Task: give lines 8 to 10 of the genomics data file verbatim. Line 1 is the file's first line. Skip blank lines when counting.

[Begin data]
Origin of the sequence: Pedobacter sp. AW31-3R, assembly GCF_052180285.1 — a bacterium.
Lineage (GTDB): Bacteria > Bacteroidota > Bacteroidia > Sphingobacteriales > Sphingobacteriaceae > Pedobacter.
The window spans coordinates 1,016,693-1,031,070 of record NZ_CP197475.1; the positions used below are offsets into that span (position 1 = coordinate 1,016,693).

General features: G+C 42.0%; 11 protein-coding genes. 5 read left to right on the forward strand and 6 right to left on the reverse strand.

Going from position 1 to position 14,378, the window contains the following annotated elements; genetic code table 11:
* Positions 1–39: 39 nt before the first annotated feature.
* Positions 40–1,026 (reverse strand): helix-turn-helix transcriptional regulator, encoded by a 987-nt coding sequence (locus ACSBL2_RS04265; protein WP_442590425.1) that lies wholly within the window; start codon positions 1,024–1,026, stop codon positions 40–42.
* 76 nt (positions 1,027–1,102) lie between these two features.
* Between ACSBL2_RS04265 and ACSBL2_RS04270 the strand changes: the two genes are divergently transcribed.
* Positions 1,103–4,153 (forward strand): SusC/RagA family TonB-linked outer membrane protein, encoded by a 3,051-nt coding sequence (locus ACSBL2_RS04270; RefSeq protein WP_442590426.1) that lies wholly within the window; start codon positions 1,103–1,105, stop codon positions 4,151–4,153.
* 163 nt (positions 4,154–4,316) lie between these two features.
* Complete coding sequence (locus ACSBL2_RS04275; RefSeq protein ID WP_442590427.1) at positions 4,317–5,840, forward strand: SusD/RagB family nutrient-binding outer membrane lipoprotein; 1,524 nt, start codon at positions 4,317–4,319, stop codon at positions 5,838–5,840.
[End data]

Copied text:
* 76 nt (positions 1,027–1,102) lie between these two features.
* Between ACSBL2_RS04265 and ACSBL2_RS04270 the strand changes: the two genes are divergently transcribed.
* Positions 1,103–4,153 (forward strand): SusC/RagA family TonB-linked outer membrane protein, encoded by a 3,051-nt coding sequence (locus ACSBL2_RS04270; RefSeq protein WP_442590426.1) that lies wholly within the window; start codon positions 1,103–1,105, stop codon positions 4,151–4,153.